Narasimhan Santhanam, Co-founder and Director – Energy Alternatives India
Why are you emphasizing (in your D2R Movement) only on diesel while ignoring other fossil fuels like petrol and kerosene?
Well, we are specifically emphasising diesel for power to renewables for power. This is because diesel for power production is far more costly than renewables for power production and the renewable technologies for power production are also fast maturing.
While there is potential for fossil transportation fuels to be replaced by renewable fuels too (biofuels or electric vehicles), the economic feasibility of these renewable sources for transportation are not yet advantageous.
There is a talk of levying extra duty on diesel driven cars to discourage this fuel in motor cars? Do you think such move will be effective?
Definitely. The only reason people shift to diesel vehicles from petrol vehicles is owing to the cost differential, if this is removed, the shift to diesel will be reduced as well.
Do you think by de-regulating diesel price and directly linking it to international price will moderate the consumption of diesel in the country?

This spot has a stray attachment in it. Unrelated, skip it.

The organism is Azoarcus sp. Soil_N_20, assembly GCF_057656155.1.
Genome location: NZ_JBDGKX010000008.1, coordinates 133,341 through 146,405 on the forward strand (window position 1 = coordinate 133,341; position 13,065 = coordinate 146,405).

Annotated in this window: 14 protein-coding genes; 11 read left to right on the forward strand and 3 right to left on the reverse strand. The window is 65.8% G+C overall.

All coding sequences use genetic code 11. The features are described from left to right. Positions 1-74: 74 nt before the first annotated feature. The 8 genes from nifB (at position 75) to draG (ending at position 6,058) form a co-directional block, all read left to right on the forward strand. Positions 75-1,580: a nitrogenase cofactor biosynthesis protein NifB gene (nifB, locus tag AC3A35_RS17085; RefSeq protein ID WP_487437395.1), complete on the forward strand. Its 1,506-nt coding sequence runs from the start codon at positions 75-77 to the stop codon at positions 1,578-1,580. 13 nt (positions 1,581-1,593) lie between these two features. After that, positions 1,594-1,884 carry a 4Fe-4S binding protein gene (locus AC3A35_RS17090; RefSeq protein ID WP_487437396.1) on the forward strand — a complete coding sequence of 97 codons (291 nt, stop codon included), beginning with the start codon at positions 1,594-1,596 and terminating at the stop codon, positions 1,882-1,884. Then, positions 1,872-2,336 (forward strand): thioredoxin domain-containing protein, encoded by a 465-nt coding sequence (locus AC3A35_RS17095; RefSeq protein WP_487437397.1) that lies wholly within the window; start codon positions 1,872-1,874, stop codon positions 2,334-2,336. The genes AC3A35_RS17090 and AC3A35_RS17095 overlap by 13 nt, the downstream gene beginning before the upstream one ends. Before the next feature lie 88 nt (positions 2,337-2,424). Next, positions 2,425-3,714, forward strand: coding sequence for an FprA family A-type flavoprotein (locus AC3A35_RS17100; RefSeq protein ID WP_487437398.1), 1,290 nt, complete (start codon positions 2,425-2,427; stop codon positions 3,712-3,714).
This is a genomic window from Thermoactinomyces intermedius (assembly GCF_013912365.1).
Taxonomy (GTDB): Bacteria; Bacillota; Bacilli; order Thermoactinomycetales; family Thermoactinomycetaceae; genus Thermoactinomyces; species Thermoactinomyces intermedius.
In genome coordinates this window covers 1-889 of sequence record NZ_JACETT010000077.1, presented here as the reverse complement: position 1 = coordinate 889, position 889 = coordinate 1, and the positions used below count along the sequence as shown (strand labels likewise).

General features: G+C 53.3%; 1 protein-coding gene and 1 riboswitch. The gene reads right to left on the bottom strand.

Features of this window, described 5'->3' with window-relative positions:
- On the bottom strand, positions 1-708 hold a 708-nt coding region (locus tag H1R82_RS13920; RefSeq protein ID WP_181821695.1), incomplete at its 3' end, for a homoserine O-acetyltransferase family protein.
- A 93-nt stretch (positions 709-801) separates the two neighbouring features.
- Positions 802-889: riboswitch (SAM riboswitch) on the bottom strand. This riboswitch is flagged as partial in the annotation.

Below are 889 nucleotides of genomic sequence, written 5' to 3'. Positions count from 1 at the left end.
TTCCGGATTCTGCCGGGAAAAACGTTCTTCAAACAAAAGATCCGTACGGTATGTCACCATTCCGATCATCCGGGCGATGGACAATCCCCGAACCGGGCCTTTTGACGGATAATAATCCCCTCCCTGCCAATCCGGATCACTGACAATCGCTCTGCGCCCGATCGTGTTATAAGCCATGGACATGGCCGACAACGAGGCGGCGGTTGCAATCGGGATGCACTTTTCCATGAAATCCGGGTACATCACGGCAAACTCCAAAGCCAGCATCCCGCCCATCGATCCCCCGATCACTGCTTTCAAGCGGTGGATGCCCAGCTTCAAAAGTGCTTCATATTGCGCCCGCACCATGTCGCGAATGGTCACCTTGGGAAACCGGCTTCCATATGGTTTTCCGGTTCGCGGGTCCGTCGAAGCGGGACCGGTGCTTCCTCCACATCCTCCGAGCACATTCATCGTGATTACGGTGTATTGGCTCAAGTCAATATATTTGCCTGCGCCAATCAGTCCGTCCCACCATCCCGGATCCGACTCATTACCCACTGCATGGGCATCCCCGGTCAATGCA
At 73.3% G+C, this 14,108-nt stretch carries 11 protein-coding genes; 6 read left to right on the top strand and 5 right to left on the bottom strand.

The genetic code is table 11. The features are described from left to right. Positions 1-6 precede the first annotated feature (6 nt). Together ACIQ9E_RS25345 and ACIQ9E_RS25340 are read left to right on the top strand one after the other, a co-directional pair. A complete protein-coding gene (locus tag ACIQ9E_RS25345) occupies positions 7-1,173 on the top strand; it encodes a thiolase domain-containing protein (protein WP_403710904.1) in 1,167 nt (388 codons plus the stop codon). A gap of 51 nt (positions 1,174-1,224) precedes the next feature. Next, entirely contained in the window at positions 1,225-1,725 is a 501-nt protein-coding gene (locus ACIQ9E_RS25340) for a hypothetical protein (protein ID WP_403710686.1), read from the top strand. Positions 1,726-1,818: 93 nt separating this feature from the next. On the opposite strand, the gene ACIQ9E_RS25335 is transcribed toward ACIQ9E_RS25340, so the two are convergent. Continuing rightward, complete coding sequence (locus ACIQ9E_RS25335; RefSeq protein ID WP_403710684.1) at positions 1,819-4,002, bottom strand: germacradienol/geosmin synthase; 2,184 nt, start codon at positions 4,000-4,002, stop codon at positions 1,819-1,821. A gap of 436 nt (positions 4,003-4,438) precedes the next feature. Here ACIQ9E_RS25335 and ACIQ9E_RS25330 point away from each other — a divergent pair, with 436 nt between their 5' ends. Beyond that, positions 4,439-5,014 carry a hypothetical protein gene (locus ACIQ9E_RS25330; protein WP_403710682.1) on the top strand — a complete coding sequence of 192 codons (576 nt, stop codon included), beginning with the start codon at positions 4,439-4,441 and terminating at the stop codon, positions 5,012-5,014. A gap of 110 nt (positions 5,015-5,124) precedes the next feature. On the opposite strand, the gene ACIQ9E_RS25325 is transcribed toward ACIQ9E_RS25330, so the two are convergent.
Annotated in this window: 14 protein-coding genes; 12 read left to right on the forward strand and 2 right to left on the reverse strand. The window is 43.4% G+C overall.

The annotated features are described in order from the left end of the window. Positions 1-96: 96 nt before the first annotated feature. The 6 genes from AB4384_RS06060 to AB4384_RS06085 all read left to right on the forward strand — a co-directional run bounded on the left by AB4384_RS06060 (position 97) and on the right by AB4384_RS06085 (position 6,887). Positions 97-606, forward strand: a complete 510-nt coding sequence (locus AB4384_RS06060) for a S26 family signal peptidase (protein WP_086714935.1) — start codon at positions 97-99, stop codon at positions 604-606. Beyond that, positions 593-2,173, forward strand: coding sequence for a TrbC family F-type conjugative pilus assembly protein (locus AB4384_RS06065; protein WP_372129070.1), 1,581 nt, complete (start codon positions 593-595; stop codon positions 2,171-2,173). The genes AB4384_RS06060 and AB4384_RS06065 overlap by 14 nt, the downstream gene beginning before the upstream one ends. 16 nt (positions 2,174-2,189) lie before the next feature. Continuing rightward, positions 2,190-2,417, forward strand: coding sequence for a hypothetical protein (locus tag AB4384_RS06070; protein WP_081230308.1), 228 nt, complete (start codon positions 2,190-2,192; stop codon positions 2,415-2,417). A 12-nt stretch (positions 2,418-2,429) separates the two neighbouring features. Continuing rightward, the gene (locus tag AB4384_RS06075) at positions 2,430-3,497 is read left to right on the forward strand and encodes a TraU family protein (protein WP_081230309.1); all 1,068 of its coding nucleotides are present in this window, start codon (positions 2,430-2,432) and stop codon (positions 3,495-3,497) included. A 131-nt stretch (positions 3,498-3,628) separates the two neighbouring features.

Price is the best way to induce sustainability as well as enhancing the viability of renewable energy/fuel sources. So, deregulation, while it hurts all of us in the short term, will be the best thing that happened from a sustainable fuel ecology viewpoint.
Do you think there are enough incentives for investors to move towards Renewables? If no, what measures do you suggest?
Renewables is a wide area – comprises renewable power, renewable heat/cold and renewable transport fuel. There are sub-divisions within each of these as well. So, it is difficult to give one answer whether there are enough incentives. For some sectors (such as solar) there are enough incentives, while for renewable transport fuel or renewable heat/cold, there are hardly any incentives.
Financial incentives, while they increase the burden on the taxpayer, has been seen to be the best incentive overall. Regulatory incentives such as mandates could be the next best, but in countries like India, mandates have rarely been implemented, so I would consider them a poor second to financial incentives. Financial incentives could take the form of feed-in-tariffs, capital subsidies and (hopefully) priority sector lending rates.
Do you think a system similar to Carbon Credits can help the people to move towards Renewables from fossil fuels like diesel?
Tough to say. Carbon credits are effective because they are applied at a B2B level, a more organized and concentrated sector. Diesel, to the extent it is used by institutions and industry, can definitely benefit from the extension of carbon credits to dissuade its use. But carbon credits for the retail and individual sector has not been applied anywhere on a large scale, so it is unlikely such a system would work for the ordinary you and me to cut our consumption of diesel